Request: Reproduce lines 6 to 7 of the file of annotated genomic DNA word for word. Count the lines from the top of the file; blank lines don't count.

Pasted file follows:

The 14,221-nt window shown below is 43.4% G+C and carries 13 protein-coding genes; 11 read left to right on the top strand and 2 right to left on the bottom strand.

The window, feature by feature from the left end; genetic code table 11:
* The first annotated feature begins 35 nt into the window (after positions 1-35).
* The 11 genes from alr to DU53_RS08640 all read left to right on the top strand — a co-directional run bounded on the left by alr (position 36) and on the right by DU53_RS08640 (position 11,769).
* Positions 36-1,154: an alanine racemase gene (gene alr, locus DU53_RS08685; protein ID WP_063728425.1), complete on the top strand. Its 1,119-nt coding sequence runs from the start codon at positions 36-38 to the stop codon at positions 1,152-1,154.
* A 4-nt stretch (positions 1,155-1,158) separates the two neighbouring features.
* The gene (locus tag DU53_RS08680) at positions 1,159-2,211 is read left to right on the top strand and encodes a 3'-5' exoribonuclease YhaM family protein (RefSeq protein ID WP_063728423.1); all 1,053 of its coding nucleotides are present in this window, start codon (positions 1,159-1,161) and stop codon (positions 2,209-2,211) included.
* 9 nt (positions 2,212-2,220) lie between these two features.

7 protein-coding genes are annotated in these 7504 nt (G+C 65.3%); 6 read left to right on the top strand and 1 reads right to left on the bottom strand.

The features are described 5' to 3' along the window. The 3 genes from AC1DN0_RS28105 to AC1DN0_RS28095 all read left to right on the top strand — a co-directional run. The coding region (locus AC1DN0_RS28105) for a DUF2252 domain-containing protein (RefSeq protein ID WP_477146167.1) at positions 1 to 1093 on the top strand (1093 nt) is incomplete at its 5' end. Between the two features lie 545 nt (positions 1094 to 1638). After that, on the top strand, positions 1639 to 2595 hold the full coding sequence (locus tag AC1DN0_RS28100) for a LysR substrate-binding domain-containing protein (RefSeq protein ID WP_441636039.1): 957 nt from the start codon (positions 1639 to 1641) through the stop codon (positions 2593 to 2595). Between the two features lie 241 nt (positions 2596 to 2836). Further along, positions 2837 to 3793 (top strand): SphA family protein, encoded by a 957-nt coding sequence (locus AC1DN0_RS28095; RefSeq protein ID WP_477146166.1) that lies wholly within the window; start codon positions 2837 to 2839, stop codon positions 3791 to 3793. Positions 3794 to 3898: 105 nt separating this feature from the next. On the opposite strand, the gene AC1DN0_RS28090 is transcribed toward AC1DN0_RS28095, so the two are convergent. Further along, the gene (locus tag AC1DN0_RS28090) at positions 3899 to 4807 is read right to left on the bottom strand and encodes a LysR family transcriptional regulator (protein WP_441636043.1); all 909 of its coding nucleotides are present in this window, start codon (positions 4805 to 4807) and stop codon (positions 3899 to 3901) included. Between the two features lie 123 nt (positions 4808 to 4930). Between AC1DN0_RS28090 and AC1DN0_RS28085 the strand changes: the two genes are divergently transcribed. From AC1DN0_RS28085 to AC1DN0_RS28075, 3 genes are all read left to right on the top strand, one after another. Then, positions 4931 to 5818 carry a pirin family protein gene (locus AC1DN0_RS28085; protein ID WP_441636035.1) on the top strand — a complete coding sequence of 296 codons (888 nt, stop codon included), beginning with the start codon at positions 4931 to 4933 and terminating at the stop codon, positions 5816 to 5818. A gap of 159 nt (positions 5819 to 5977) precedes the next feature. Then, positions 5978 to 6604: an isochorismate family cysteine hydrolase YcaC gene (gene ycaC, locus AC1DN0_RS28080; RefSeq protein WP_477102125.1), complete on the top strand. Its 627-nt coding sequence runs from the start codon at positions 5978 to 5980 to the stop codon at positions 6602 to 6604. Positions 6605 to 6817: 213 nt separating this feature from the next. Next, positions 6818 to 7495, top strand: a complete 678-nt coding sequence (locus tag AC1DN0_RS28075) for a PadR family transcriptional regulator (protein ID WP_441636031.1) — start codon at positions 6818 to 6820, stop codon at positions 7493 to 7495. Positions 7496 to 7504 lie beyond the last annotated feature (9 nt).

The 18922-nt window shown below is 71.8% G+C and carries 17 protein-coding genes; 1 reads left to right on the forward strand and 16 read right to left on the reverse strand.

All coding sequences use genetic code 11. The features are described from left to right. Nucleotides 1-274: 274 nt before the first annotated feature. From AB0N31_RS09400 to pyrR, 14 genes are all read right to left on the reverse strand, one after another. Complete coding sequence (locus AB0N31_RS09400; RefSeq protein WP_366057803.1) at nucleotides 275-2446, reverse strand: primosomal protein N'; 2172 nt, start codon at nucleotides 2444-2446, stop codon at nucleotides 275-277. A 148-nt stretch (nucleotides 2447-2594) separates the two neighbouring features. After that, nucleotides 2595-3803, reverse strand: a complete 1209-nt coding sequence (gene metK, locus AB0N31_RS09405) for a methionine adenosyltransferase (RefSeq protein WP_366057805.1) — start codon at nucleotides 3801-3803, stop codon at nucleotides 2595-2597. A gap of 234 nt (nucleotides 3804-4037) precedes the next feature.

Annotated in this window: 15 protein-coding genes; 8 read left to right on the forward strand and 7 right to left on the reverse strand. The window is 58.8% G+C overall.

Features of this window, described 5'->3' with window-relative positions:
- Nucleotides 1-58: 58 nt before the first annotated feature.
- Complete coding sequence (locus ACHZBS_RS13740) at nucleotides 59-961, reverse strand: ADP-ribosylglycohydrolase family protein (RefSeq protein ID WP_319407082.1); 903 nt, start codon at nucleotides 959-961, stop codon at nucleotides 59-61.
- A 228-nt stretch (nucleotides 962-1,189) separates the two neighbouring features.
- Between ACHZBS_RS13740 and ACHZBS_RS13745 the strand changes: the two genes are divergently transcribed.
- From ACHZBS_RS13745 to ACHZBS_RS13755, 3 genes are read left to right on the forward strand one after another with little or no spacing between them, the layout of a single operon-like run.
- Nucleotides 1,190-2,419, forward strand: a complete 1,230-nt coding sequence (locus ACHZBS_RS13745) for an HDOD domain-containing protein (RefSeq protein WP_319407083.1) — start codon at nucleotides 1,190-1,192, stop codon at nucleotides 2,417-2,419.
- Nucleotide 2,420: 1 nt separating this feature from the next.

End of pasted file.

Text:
* A 4-nt stretch (positions 1,155-1,158) separates the two neighbouring features.
* The gene (locus tag DU53_RS08680) at positions 1,159-2,211 is read left to right on the top strand and encodes a 3'-5' exoribonuclease YhaM family protein (RefSeq protein ID WP_063728423.1); all 1,053 of its coding nucleotides are present in this window, start codon (positions 1,159-1,161) and stop codon (positions 2,209-2,211) included.